Much Ado in Abu Dhabi

Seeking out the most economical airfares sometimes requires taking an indirect route, and making a stop in some city we hadn’t planned to visit otherwise. And unless we’re rushed, we sometimes figure that as long as we have to stop in a place anyway, we might as well spend a couple of days there, or more. Thus it was that we ended up laying over for two days and three nights in Abu Dhabi, capital of United Arab Emirates.

After touching down on the evening of May 29, our first business, as usual, was to acquire the coin of the realm from an ATM. That would be the dirham, which is not the same as the dirham we spent in Morocco. While the latter translated to about one U.S. dime, the Arab Emirates dirham is about a quarter — more accurately, 27 cents.

Armed with cash, we were ready to hail a taxi to our Airbnb (the only transportation option we had available except for a bus system that we hadn’t yet made sense of). En route, we passed the largest and most famous mosque in the city, the Sheikh Zayed Grand Mosque, bathed in blue light in all its Arabian Nights splendor.

It took a little time to locate our Airbnb, and once we did, we almost wished we hadn’t. We’d had our misgivings about this place, but the pickings were slim. And our misgivings turned out to be pretty much on the money.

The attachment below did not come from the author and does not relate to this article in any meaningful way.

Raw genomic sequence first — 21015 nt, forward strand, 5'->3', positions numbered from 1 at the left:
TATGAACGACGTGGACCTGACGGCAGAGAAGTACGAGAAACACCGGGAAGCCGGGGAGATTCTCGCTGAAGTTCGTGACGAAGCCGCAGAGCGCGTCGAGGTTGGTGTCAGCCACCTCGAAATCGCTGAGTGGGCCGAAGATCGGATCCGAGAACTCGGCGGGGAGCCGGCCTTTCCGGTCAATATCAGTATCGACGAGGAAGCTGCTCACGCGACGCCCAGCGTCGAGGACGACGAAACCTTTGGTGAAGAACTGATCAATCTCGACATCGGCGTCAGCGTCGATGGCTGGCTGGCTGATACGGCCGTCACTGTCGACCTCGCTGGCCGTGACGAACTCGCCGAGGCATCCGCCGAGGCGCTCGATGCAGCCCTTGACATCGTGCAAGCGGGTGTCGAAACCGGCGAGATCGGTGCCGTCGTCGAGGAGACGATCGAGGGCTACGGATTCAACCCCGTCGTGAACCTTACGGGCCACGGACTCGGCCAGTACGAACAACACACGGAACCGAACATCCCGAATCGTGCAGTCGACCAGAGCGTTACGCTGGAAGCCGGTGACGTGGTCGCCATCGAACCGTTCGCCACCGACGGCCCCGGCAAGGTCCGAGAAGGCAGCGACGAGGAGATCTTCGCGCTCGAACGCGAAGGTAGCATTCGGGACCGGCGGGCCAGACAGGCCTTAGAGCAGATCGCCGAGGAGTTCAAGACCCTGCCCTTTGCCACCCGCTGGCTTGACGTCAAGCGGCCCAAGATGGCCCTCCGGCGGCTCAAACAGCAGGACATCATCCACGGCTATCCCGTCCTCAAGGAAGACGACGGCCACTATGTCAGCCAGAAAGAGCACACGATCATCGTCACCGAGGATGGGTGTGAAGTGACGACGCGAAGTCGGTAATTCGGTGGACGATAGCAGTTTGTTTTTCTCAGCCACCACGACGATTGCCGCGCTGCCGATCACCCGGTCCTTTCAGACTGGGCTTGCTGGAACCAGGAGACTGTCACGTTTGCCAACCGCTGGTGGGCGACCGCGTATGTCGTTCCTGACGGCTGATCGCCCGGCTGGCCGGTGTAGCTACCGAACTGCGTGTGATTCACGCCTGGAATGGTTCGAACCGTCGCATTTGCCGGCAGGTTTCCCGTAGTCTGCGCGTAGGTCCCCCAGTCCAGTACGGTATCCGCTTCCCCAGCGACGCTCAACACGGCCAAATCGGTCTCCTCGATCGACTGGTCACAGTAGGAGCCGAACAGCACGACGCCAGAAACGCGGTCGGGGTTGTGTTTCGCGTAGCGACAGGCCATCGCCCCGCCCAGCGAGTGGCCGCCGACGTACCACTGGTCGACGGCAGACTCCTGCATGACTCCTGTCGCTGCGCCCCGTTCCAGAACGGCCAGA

The biggest problem was that the owner had 8 guest rooms, each of which he’d divided into two “rooms”. The division was done only with paper-thin sheets of plywood, which did not go all the way to the ceiling, and therefore did not block out the light or sounds of the neighbor. Any time the guy next door turned on his light, it flooded our cell — oops, room — as if we’d opened a window onto broad daylight. Which we couldn’t have done, not having a window to open. The “room” was so cramped that we barely had room to step inside after opening the plywood “door”. (As Dennis’ dad and grandpa used to say, there wasn’t room to cuss a cut without getting hair in your mouth.) There was nowhere to sit except on the floor or the bed — which was barely big enough for one person. At least there was air conditioning.

Worst AirBnB ever?

Note the bed that was advertised for two, is just a smidgeon wider than a standard single.